Federal judge blocks Florida social media censorship law – JURIST – News


U.S. Judge Robert Hinkle of the Northern District of Florida (Tallahassee Division) Wednesday granted a preliminary injunction against Florida’s new social media law FL SB 7072 which, among other things, mandated social media companies to publish detailed standards for censorship, shadow banning, and removal from the platform of users. It also required that these standards be applied consistently and that users be informed of changes to rules, conditions and agreements prior to the implementation of those changes.

The lawsuit was filed by professional social media associations NetChoice LLC and Computer & Communications Industry Association (CCIA). They argued that the law violated the First Amendment’s free speech clause “by interfering with the editorial judgment of suppliers, compelling speech and banning speech.”

Justice Hinkle held that while social media platforms are not entirely distinguishable from newspapers or other mainstream media for the purposes of the First Amendment, they continue to exercise editorial control and voice, thus subjecting the Florida law under First Amendment consideration.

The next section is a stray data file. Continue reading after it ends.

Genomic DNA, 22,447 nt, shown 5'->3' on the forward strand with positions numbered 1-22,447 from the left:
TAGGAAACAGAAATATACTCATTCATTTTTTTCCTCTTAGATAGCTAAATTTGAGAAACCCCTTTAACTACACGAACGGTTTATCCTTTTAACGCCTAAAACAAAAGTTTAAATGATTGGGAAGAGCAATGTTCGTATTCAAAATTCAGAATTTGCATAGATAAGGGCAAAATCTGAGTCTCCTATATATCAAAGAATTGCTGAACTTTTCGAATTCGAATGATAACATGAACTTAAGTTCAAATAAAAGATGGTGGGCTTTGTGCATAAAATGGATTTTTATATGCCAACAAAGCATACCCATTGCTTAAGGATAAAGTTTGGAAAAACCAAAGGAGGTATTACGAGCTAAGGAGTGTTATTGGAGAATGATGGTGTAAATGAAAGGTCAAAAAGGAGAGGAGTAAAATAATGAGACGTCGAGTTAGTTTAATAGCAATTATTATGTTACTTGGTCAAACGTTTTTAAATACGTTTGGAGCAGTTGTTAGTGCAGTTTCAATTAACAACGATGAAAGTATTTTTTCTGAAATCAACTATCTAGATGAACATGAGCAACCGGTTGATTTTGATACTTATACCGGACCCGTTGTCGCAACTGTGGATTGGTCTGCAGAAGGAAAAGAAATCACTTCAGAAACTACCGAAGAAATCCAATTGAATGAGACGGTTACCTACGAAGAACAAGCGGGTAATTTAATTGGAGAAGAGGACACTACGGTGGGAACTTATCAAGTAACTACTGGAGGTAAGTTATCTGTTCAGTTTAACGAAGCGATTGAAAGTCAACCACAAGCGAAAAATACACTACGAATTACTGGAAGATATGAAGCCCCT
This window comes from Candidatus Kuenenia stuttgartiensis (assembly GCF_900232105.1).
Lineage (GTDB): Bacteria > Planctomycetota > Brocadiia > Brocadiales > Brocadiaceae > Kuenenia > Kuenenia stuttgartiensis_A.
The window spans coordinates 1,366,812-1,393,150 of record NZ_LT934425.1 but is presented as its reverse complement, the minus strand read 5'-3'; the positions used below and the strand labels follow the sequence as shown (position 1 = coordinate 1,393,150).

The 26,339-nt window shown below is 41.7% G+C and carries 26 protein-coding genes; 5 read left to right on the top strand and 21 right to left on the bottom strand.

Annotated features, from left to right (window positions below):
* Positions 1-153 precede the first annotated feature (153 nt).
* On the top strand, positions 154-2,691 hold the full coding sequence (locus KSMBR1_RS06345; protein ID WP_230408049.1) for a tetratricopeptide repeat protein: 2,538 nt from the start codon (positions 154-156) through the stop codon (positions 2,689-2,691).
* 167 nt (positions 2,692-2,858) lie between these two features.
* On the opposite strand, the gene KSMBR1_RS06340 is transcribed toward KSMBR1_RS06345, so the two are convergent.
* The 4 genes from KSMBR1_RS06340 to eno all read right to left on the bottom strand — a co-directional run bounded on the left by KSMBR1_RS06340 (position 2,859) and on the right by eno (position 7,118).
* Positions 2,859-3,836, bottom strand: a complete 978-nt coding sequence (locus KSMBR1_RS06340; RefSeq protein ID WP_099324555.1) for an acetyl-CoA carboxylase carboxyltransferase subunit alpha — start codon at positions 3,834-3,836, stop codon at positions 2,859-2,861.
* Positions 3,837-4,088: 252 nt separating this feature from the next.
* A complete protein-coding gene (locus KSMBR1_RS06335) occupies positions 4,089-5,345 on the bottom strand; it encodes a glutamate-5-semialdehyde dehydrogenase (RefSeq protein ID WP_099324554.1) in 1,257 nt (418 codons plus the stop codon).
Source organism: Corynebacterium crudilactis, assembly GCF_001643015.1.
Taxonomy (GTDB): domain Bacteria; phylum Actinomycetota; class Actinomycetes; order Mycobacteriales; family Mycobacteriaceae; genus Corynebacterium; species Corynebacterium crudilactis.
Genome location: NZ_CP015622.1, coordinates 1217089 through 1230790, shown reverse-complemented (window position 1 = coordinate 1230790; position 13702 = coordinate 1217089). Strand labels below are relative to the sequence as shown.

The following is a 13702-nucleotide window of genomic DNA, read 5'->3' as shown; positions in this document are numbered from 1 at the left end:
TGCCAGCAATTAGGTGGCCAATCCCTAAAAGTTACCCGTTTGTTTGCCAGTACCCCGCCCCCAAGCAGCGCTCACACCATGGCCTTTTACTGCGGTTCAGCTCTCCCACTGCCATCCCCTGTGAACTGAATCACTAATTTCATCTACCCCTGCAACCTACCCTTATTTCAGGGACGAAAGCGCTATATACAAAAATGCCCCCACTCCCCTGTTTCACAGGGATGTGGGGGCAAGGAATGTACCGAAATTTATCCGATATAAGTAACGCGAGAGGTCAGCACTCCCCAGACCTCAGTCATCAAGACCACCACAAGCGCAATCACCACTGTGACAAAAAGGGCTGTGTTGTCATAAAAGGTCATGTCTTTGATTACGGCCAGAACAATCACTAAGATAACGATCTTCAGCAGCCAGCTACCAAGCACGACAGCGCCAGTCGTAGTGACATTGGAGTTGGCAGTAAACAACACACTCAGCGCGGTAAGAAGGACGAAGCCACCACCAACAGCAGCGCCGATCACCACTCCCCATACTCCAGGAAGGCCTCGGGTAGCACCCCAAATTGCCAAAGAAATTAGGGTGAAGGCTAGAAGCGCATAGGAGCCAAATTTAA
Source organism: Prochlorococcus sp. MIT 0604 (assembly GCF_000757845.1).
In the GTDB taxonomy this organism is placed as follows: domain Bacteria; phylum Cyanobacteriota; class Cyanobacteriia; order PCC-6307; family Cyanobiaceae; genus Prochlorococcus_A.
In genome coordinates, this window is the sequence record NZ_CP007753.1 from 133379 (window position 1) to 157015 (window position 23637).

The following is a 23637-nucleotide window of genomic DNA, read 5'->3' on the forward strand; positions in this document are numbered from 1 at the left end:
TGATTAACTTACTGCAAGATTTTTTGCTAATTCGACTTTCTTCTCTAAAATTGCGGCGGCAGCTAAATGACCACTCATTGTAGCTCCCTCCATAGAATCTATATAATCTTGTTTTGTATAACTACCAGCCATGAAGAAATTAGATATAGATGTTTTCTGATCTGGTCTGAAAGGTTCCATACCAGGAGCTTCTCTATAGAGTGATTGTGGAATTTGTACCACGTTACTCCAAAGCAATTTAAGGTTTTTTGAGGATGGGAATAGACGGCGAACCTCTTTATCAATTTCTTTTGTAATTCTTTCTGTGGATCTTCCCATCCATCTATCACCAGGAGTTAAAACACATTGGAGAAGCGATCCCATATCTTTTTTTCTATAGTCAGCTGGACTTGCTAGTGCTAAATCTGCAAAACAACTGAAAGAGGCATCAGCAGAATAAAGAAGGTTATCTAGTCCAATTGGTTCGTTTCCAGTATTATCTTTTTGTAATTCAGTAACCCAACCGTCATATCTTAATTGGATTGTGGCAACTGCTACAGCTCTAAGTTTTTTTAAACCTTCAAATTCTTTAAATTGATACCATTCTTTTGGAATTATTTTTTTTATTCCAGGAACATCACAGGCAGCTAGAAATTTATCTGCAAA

The law contains restrictions on speech based on point of view and content that are subject to strict scrutiny in accordance with a precedent such as Reed v. City of Gilbert, Arizona. To pass scrutiny, the speech interference must have a compelling state interest and must be “narrowly tailored” to the realization of that interest. Justice Hinkle noted that the state of Florida is unlikely to succeed in establishing the same, not only because leveling the playing field for the exchange of ideas between private actors is not a legitimate government interest, but also because the restrictions in the law itself are akin to “burning the house to roast a pig”.

Thus, he ruled that plaintiffs are likely to prevail over the merits of their claim and if they do not receive a preliminary injunction, they will face irreparable prejudice to their First Amendment rights.

CCIA and NetChoice welcomed the court decision, with CCIA’s Matt Schruers saying it’s “a win for internet users and the First Amendment,” and NetChoice’s Steve DelBianco to say it “Protects private companies from the state’s demand that social media disseminate messages from users that violate their community’s standards.” “

The ruling barred SB 7072 from coming into effect on July 1, 2021. If Florida Governor Ron DeSantis decides to appeal the ruling, this matter will be referred to the Eleventh Circuit.


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